• Last year, Vinfast made headlines after the company announced that it would report one of its car buyers to the police after the customer uploaded videos on Youtube complaining about several technical problems with his newly bought Vinfast car. The Vietnamese automaker claimed that the uploaded videos contained “untrue content” which “affected the reputation of VinFast.”
  • Tran Van Hoang, the car owner, later decided to take down his video, but a Vinfast statement said that they “saved all the evidence” and subsequently sent their complaints to the police. “If a similar incident were to occur when operating in the United States, we will also submit a request to the authorities in accordance with local law, and to protect our legal rights,” the company said.

Counselor of the U.S. Department of State visits Vietnam, reaffirming the U.S. commitment to the Indo-Pacific region

  • Counselor of the U.S. Department of State Derek Chollet made a visit to the Philippines, Vietnam, and Japan from March 28 to April 2 as he sought to consolidate the U.S. commitment to its Indo-Pacific allies and partners, according to a statement from the State Department’s spokesperson.
  • While in Hanoi, Counselor Chollet is expected to meet with senior government officials to affirm the United States-Vietnam Comprehensive Partnership and the U.S. commitment to ASEAN, discuss the ongoing crisis in Burma and talk about regional economic and security cooperation, as well as highlight the importance of respect for human rights, according to the statement.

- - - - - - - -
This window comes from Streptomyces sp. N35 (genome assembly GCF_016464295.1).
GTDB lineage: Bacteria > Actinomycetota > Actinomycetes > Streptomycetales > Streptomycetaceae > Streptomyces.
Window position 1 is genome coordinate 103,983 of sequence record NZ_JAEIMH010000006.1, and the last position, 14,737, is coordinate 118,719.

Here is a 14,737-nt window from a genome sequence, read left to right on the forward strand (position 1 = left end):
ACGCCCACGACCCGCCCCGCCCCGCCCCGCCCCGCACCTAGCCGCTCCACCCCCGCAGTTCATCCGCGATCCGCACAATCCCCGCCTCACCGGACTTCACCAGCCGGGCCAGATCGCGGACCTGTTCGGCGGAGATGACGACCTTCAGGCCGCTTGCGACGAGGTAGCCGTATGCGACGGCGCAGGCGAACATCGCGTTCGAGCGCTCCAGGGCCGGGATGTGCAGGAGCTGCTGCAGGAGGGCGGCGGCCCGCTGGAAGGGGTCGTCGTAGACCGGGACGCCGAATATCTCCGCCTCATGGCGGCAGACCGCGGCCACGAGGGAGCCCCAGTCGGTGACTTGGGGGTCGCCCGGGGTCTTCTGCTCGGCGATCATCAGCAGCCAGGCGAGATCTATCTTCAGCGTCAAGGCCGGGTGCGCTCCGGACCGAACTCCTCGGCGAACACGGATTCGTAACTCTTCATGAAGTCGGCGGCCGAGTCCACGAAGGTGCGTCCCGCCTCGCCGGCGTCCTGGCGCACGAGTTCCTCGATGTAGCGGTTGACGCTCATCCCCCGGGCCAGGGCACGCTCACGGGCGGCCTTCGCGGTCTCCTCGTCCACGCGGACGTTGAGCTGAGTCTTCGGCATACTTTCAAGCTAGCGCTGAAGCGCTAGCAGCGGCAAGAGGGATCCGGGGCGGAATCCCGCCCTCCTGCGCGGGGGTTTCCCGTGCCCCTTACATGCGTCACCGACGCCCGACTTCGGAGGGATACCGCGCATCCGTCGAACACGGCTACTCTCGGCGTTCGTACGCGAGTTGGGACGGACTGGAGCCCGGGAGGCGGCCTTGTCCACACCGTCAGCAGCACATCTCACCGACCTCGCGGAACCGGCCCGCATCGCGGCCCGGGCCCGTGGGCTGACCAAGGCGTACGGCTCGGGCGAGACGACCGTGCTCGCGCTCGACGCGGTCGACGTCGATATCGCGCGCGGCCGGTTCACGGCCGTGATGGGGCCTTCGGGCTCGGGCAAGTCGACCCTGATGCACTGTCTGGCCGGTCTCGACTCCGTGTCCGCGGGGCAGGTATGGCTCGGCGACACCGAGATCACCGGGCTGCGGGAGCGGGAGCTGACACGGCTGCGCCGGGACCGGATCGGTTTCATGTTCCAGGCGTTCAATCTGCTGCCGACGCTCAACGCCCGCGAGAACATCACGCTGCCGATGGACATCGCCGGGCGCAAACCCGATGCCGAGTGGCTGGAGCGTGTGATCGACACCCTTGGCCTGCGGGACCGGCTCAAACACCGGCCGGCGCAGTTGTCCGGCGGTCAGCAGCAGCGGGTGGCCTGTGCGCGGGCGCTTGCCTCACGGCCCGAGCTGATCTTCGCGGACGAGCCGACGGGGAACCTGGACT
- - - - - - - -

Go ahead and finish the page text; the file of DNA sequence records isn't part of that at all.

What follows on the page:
• At a press conference on April 1, Chollet said that Vietnam is an important partner of the U.S. in the region and he vowed to work closely with Vietnam to ensure freedom of maritime in the South China Sea, also known as the East Sea in Vietnam, and to promote cooperation.
  • On March 30, U.S. Ambassador to Vietnam Marc Knapper spoke at the reception ceremony for his new position, saying that the United States “will make every possible effort to support Vietnam.”
  • Knapper pledged to develop mutual cooperation between the United States. and Vietnam on multiple fronts, from helping the Southeast Asian country’s economy recover from COVID-19, boosting the effectiveness of its climate change response, in addition to providing Vietnam with workforce training and digital transformation programs.
  • Also at the ceremony, Vietnamese Prime Minister Pham Minh Chinh claimed that Vietnam wished to work together with the United States on the basis of “respecting each other’s independence, sovereignty, territorial integrity, political institutions, and differences.”

Social networking platforms reportedly removed “toxic content” upon the Vietnamese government’s request

  • Vietnam’s state-owned media on March 29 quoted official statistics and reported that foreign social networking sites, including Facebook, Youtube, and Tiktok, had complied with the government’s request to remove thousands of pieces of content that “defy the Communist Party and the Vietnamese government.”
  • The social networks have reportedly removed up to 90 percent of “anti-state posts” requested by the Vietnamese authorities.
  • According to government statistics, from January 1 to March 21, 2022, Facebook blocked and removed more than 525 posts that “publish false information and distribute information defying the Party and the government.”